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Below results based on the criteria 'latent variables'
Total number of records returned: 3
Democracy as a Latent Variable
latent class analysis
Markov chain Monte Carlo
Measurement is critical to the social scientific enterprise. Many key concepts in social-scientific theories are not observed directly, and researchers rely on assumptions (tacitly or explicitly, via formal measurement models) to operationalize these concepts in empirical work. In this paper we apply formal, statistical measurement models to the Polity indicators of democracy and autocracy, used widely in studies of international relations. In so doing, we make explicit the hitherto implicit assumptions underlying scales built using the Polity indicators. We discuss two models: one in which democracy is operationalized as a latent continuous variable, and another in which democracy is operationalized as a latent class. Our modeling approaches allow us to assess the measurement error in the resulting measure of democracy. We show that this measurement error is considerable, and has substantive consequences when using a measure of democracy as an independent variable in cross-national statistical analysis. Our analysis suggests that skepticism as to the precision of the Polity democracy scale is well-founded, and that many researchers have been overly sanguine about the properties of the Polity democracy scale in applied statistical work.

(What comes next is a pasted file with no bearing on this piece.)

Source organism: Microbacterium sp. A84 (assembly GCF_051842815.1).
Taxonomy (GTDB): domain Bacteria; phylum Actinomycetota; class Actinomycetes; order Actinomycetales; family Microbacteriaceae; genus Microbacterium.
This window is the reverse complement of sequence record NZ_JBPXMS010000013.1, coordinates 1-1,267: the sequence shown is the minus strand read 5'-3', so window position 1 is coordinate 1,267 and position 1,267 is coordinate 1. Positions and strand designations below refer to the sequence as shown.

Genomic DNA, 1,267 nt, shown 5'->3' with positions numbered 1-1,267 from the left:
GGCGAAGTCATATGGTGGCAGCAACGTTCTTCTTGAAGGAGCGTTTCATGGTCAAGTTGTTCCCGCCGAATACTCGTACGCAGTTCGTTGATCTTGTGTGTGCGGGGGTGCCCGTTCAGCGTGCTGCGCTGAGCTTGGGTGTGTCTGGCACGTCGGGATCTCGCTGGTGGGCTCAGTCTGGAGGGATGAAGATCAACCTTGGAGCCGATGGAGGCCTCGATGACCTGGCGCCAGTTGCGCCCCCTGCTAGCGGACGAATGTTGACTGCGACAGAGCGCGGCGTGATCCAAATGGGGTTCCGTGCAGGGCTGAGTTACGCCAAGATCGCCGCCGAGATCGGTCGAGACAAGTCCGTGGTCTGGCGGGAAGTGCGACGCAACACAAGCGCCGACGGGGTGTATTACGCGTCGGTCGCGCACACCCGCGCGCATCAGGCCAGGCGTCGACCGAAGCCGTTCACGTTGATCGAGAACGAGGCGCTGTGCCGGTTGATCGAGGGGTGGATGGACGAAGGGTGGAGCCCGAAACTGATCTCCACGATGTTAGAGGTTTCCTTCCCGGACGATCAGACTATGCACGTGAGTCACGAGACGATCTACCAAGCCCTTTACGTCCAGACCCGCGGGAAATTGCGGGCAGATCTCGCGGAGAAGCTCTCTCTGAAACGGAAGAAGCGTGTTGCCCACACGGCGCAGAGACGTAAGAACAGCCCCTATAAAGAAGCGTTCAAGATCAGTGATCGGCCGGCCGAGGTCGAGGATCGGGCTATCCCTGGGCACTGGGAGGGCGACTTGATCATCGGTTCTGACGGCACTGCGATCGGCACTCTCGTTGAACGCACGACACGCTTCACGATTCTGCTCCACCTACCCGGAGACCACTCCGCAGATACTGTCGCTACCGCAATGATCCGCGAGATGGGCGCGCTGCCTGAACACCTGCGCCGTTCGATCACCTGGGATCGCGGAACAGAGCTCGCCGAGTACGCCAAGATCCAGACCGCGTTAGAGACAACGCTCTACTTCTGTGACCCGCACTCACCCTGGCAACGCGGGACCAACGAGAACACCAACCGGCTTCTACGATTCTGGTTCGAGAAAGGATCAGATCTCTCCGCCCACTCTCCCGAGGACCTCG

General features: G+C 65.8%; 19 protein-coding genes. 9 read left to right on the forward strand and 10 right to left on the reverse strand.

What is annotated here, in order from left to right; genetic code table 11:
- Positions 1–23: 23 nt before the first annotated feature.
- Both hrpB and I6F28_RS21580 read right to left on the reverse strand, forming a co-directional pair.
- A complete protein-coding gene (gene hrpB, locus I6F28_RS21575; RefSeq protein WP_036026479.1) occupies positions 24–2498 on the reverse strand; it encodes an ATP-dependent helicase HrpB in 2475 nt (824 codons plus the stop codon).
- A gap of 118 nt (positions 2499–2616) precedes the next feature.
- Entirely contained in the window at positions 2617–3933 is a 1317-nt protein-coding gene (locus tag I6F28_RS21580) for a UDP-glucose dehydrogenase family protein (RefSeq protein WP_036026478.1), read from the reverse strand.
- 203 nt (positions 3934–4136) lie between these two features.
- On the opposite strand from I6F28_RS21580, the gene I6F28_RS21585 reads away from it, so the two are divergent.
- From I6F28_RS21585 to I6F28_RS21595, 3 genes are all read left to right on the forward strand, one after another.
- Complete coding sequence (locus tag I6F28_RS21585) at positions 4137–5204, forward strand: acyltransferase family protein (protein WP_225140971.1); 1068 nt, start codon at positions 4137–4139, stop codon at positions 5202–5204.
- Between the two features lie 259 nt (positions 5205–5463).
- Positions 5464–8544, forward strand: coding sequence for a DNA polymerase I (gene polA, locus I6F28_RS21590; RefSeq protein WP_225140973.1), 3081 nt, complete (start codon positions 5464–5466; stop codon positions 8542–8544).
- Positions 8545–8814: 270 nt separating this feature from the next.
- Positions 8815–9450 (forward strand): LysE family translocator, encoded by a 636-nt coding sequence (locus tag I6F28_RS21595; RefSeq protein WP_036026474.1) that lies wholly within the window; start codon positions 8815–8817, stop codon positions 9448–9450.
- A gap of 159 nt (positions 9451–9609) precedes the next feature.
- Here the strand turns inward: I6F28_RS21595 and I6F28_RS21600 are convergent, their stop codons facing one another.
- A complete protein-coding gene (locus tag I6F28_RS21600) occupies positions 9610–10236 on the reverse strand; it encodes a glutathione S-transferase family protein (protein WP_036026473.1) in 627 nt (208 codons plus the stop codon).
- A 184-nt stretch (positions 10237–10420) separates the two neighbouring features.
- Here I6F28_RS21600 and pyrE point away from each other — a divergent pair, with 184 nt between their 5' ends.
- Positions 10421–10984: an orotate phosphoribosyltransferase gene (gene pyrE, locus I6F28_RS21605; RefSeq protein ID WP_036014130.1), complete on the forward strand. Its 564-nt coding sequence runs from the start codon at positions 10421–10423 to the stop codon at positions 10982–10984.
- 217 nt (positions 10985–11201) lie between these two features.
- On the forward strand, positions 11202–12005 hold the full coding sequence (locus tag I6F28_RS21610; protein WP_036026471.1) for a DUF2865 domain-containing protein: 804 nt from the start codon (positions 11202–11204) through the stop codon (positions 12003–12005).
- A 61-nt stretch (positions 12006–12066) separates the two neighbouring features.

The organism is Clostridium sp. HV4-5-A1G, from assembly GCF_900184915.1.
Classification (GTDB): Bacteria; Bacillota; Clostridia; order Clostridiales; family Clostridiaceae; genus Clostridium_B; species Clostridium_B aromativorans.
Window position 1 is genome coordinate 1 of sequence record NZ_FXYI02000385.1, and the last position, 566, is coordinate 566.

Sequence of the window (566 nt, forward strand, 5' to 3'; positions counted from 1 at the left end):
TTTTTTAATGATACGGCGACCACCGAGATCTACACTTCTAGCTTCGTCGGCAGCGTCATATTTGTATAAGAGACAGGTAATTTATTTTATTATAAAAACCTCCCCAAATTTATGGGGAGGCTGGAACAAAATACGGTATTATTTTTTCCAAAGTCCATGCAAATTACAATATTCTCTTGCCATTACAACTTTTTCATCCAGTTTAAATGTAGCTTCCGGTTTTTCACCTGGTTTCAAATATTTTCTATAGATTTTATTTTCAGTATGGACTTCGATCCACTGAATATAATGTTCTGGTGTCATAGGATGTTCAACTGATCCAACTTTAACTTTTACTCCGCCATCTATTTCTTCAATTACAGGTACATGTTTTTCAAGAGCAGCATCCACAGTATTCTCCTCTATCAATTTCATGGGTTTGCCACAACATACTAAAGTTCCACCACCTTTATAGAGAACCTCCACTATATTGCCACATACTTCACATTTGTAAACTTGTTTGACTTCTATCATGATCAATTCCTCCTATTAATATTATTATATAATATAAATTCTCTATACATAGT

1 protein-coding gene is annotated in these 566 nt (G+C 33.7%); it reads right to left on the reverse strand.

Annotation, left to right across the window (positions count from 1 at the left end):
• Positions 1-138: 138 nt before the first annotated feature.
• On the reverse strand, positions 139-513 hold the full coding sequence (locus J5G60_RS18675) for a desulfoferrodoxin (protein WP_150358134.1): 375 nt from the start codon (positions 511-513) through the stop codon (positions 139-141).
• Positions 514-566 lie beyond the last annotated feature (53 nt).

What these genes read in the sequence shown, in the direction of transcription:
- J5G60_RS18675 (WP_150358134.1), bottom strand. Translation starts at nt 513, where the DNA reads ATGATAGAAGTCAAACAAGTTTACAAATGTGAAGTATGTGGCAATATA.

A Mixed-Membership Approach to the Assessment of Political Ideology from Survey Responses
latent structure model
discrete factor analysis
We employ mixed-membership (or grade-of-membership) techniques--of growing popularity in medical diagnostics, psychology, genetics, and machine learning--in order to identify prototypical profiles of survey respondents based on their answers to questions aimed at uncovering their basic orientations or ideological predispositions. In contrast with factor analytic techniques and IRT approaches, we treat both manifest and latent variables as categorical. A mixed membership model may be thought of as a generalization of latent class modeling, in which individuals act as members of more than one class. This notion is well-aligned with earlier theoretical work of Zaller, Feldman, Stimson, and others, who at times envision respondents to be internally complex, answering survey questions probabilistically according to what Zaller calls varying ``considerations.'' Reanalyzing data in this way, we develop new insights into the sorts of constraints that may structure mass belief systems.
Latent Variables and Rolling Panels: A New Approach to Modeling Campaign Effects
Election panels which reinterview participants in rolling cross-sectional surveys offer new opportunities to study campaign effects, but also present unique methodological challenges. I develop an original approach to modeling this data, and demonstrate how its application leads to much stronger evidence for informing and persuasion effects from campaign ads than that found in existing research